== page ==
[April Fool's Edition] I haven’t blogged in a little while – been a little busy – so I’ll make up for it with a burst of three cool new things coming out of the inventive lab work at Microsoft Research – improving Twitter, computer performance, and mobile phones.
MegaNano: New High-End Camera for Cellphones
Many people are dissatisfied with the fuzzy quality of photos taken with their built-in cellphone cameras. So Microsoft will be rolling out this summer the most advanced built-in mobile phone-cam on the market, based on a fantastic prototype now in final user testing at Microsoft Research’s Beijing lab.
The itty-bitty MegaNano will be launched simultaneously with the new Microsoft Mobile Apps Store, bundled with a nice selection of jackets and outerware with specially reinforced pouch-pockets and backpacks designed to hold the tiny device.
I know you’ll want one. One beta-tester says, “It’s so small yet so powerful! I have to remind myself sometimes that the weight on my shoulders is actually a tiny camera!”
Many power users of the popular social-networking microblogging Twitter service know about the helpful special commands which can be used to invoke useful features. Below are listed some of the existing commands, along with several new experimental commands developed by the creative minds at Microsoft Research New England’s social-networking lab.
Send these commands to 40404 or over IM and interact with Twitter on your mobile phone or chat window!
stats a few statistics about your Twitter account
followers sends back a list of your followers
get [username] gets this person’s last update
nudge [username] encourages this person to update
leave [username] disables updates from this person
Experimental TwitterLingoRama Commands
wouldbefollowers sends back list of people you wished follow you
twitenvy recent tweets of cool stuff others are doing, but not you
imdownherema requests your mother bring food to basement
thrill activates phone vibrate function in pocket
here [dogname] tweets your dog to come in from the yard
goodolddays changes your default browser to Microsoft IE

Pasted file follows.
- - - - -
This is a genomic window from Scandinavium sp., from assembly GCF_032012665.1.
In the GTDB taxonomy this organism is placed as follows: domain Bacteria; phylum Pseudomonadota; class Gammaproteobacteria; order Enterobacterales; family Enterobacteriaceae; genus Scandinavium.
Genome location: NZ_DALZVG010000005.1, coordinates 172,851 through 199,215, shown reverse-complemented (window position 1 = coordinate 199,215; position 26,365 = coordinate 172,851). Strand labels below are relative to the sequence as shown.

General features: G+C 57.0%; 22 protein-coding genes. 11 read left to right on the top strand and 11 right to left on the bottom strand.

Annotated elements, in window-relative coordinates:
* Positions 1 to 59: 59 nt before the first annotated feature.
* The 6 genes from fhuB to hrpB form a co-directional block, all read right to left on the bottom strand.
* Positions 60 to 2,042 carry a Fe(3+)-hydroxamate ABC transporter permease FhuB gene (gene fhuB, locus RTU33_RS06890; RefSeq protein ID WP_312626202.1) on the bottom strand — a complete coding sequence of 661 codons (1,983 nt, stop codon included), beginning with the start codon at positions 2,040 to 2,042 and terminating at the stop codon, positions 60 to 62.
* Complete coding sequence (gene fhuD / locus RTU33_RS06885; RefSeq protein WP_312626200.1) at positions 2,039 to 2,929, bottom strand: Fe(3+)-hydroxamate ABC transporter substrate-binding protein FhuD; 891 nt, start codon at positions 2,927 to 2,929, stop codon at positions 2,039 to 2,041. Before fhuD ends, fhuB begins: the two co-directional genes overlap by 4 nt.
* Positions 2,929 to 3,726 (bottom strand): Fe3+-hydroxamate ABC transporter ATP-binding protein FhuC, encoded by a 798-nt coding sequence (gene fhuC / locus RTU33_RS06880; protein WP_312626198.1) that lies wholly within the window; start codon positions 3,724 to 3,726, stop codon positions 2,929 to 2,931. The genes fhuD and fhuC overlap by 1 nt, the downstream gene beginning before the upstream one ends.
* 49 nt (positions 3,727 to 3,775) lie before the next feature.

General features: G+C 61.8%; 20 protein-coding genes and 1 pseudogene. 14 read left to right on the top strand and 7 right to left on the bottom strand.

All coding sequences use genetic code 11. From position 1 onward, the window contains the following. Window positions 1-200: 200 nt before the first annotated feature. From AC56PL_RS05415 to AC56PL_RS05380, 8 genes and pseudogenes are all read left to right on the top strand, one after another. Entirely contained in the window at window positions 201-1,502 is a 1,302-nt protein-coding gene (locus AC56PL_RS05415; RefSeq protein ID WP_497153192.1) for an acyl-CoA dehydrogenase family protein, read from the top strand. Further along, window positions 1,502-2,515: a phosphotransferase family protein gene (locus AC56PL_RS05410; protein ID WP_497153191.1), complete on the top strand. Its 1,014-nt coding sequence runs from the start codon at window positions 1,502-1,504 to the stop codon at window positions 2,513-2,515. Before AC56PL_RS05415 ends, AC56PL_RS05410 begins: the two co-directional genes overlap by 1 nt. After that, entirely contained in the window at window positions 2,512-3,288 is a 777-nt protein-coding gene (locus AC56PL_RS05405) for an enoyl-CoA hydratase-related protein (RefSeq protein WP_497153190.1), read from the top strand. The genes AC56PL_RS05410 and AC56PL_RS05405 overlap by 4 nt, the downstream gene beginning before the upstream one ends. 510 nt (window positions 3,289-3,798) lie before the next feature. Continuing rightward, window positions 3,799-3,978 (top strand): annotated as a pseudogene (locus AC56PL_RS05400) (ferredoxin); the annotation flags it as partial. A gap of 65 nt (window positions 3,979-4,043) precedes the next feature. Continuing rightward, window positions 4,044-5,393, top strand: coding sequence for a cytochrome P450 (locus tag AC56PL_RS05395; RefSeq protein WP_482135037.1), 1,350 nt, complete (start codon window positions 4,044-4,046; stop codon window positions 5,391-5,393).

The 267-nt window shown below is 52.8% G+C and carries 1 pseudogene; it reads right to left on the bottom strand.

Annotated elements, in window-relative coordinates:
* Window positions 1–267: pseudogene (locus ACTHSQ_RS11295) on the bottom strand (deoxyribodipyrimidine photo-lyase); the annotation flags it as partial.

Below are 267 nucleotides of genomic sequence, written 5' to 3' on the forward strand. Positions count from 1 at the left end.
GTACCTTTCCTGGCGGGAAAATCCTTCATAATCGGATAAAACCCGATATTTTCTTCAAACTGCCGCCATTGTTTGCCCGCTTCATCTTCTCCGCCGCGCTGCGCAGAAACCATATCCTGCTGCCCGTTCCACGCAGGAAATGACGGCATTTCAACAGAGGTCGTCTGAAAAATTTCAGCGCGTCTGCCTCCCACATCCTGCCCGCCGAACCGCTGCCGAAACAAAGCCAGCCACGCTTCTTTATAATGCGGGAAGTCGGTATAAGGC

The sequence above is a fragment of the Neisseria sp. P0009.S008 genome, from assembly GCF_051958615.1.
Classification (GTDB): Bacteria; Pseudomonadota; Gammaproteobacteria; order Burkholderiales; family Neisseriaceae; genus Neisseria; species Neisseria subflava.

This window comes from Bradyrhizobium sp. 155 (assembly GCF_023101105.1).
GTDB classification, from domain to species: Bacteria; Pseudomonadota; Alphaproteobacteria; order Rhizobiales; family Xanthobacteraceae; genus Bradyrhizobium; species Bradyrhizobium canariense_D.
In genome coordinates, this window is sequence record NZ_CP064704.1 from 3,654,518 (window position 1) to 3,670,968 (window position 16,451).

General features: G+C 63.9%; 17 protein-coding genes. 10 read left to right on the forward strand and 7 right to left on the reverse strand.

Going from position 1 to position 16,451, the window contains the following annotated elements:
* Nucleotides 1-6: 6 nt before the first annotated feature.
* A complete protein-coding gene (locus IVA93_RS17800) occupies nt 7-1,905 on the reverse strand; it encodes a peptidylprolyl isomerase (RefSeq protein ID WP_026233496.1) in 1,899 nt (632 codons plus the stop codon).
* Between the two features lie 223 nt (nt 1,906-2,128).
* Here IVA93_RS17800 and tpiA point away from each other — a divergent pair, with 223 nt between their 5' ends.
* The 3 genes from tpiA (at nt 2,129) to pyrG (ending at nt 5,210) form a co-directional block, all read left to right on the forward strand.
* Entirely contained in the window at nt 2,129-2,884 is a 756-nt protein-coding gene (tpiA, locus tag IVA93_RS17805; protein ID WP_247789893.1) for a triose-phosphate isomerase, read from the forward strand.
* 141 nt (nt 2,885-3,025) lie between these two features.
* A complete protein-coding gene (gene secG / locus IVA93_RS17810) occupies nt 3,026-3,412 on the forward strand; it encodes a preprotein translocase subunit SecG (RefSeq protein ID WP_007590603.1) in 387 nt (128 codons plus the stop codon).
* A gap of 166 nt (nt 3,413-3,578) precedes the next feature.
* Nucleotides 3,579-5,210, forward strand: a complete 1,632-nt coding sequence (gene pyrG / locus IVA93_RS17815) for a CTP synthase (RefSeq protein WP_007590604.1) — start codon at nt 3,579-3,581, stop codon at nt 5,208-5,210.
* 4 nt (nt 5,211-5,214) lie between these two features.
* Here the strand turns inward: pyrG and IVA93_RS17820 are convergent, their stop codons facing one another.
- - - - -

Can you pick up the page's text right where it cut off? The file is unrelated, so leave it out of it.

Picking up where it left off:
justasgood changes your default search engine to www.live.com
helpfulupdate renews all licenses to Microsoft products for 3 years
kissthemgoodbye puts your important documents in Google’s cloud
weekslost amount of your real life lost using Twitter
moneylost sends back $ amount of work-hours wasted
friendslost sends back list of non-Twitter users who think you’re nuts
shun [username] lets this person know you’ve launched a tweetfeud
nudgehard [username] actually slaps this person across the face
abandon [username] commences divorce proceedings from spouse
The Peregruzka Device
The last project is a topical item given today’s news; CNN is reporting this morning:
Fears the Conficker.c worm would cause chaos have so far proved unfounded, with no reports of major problems.
“As long as you’ve patched or at least brought your antivirus software up to speed, you should be fine,” said Chris Pirillo, a tech expert for CNN.com… He predicted that “the worst possible outcome” would be that some computers would run “suboptimally.”
God forbid computers would ever run suboptimally! And more importantly, how would one know?
At MSR’s new lab in Russia, several researchers collaborated to invent a tool to fix the problem when their supercomputers are working suboptimally. Dubbed the “Peregruzka Device,” the complicated blend of hardware and software performs a sequenced chain of algorithms which are described here.
And below is a photo of several users happily engaged in beta-testing the new Peregruzka device.
Filed under: innovation, Microsoft, R&D, Society, Technology Tagged: | april fool, april fools, april fools day, computer, computer science, computer worm, conficker, conficker.c, confickr, conflickr, Google, Hillary Clinton, humor, joke, jokes, Medvedev, Microsoft, Microsoft Research, mobile, peregruzka, research, Russia, Russian, security, social media, social networking, social software, tech, Technology, Twitter, virus, worm